The Bank of Hawaii announced on Tuesday that it had reinstated access to accounts for Iranian nationals who had seen them frozen due to U.S. sanctions on Tehran.
The bank said that it unfroze these accounts following a pressure campaign by the National Iranian American Council (NIAC), a pro-Tehran advocacy group long suspected of lobbying on behalf of the Iranian regime.
These Iranian accounts had been frozen in the first place as part of an effort by the bank to comply with tightening U.S. sanctions on Iran. However, these sanctions have been loosened in recent months in accordance with the interim nuclear deal, which will provide Tehran with billions in cash relief.
NIAC, which has long lobbied to relax U.S. sanctions on Iran, said in a statement on its website that it had worked with the Bank of Hawaii and the Treasury Department to ensure that the accounts were unfrozen.
"Bank of Hawaii, in consultation with its technology providers, regulators, and advocacy groups such as the National Iranian American Council (NIAC), has developed a solution to allow it to once again make accounts available to Iranian residents" in the United States, the bank said in a statement posted to NIAC’s website.
A Treasury Department official told the Washington Free Beacon that it "is aware of the Bank of Hawaii’s recent action" and that "Treasury does not prohibit U.S. financial institutions from doing business with Iranian-Americans."
Bank of Hawaii said that it initially froze the accounts of Iranian nationals residing in the United States "to ensure compliance with U.S. sanctions regarding Iran, in particular those prohibiting access to U.S. bank accounts by persons in Iran," according to the statement.
Seventeen customers saw their accounts closed as a result of the bank’s crackdown. Bank of Hawaii will now contact each of them to assist in reopening their accounts.
"We plan to contact the 17 customers whose accounts were closed and to provide them with information about restarting their banking relationships with Bank of Hawaii in the next week or so," the bank said, noting that certain restrictions will remain in place.
"As part of the solution, areas where access will need to be restricted are banking-by-mail and transactions over the telephone," the statement said. "Access through debit cards, checks, ATMs, and over the internet will be available while the customers are in the United States."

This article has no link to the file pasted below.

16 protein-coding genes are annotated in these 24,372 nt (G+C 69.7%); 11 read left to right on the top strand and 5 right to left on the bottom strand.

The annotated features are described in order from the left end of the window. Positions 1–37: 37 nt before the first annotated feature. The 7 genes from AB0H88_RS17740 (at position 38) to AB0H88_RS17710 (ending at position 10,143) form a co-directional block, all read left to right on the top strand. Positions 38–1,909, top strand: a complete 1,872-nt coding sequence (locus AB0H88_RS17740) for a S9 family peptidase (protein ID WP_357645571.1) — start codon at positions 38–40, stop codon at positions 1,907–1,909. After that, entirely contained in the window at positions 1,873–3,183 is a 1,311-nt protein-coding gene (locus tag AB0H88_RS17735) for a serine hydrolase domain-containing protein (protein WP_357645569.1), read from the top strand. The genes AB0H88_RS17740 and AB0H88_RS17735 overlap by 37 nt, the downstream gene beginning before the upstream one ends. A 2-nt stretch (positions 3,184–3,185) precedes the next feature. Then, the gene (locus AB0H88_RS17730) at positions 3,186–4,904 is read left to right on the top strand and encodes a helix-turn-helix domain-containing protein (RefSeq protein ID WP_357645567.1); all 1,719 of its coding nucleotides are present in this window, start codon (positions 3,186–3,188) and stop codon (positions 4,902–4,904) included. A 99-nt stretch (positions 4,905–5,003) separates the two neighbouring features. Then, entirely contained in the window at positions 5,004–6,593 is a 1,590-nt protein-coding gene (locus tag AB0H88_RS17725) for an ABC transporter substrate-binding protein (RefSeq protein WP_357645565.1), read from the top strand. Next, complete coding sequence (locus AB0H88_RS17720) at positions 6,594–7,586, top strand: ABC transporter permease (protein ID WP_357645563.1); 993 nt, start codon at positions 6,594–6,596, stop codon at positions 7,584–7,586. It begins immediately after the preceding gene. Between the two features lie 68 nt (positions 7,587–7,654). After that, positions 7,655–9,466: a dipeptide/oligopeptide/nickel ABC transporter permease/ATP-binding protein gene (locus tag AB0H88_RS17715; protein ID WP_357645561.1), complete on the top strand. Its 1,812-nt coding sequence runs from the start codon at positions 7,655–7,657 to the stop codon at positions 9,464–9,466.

Bank of Hawaii went on to thank NIAC "for its outreach and efforts to help" unfreeze these accounts.
The bank maintains that despite reopening these Iranian accounts it is still complying with U.S. sanctions on Iran.
One senior Senate aide involved in sanctions criticized the Obama administration for claiming in public that it would crack down on sanctions violators while taking no concrete action to back up these works.
"The president said he would come down on banks, like Bank of Hawaii, like a ton of bricks if they engaged in sanctionable activity," the source said. "I guess the bricks are still on back order."
A Bank of Hawaii spokesman confirmed to the Free Beacon that the 17 Iranian accounts had been "closed as a result of U.S. sanctions orders and regulations issued to apply pressure on the Iranian government."
U.S. sanctions regulations bar U.S. banks from providing service to any individual "whose primary residence is in Iran," according to the Bank of Hawaii spokesman.
However, "there are many Iranian citizens legally in the U.S. attending schools or for other reasons, and there is an exception in the sanction rules for those situations," the spokesman explained. "If the person returns to Iran and leaves the account open, the financial institution is required to immediately restrict access to the account."
The bank was ultimately advised by the Office of Foreign Assets Control that it would be in violation of the law if Iranian account holders returned to the county "even for short return visits," the spokesman said.
"We are caught here between trying to serve our customers and being in compliance with U.S. regulations," the spokesman explained. "To avoid violating the law, we had chosen to close the accounts."
The Iranian accounts have been unfrozen because the Bank of Hawaii apparently has found an appropriate workaround, the spokesman said.
These customers will have access to their debit cards, checks, ATMs, and Internet services while they are in the United States. Banking-by-mail and telephone transactions will not be available.
"Persons who ordinarily reside in Iran and who open accounts with the bank will be asked to confirm that they will not try to access their accounts from Iran, which would be a violation of the U.S. sanctions," according to the spokesman.
Sanctions on Iran have significantly loosened in recent months following the signing of the interim nuclear accord. Another $550 million in unfrozen assets made their way to Tehran just last week.
As a result, Iran’s economy has been on the upswing, benefiting from greater trade relations and a bump in oil revenue.
Iranian exports of crude oil have jumped above the 1 million barrels a day mark. The White House has said that it will not interfere in these sales over the next several months.
Experts have expressed concern that because the White House is giving Iran cash assets with no strings attached, the money could go to fund terrorism or weapons shipments like the one that was broken up by Israeli authorities last week.
President Barack Obama’s grandmother Madelyn Dunham served as Bank of Hawaii’s vice president for 16 years until her retirement in 1986.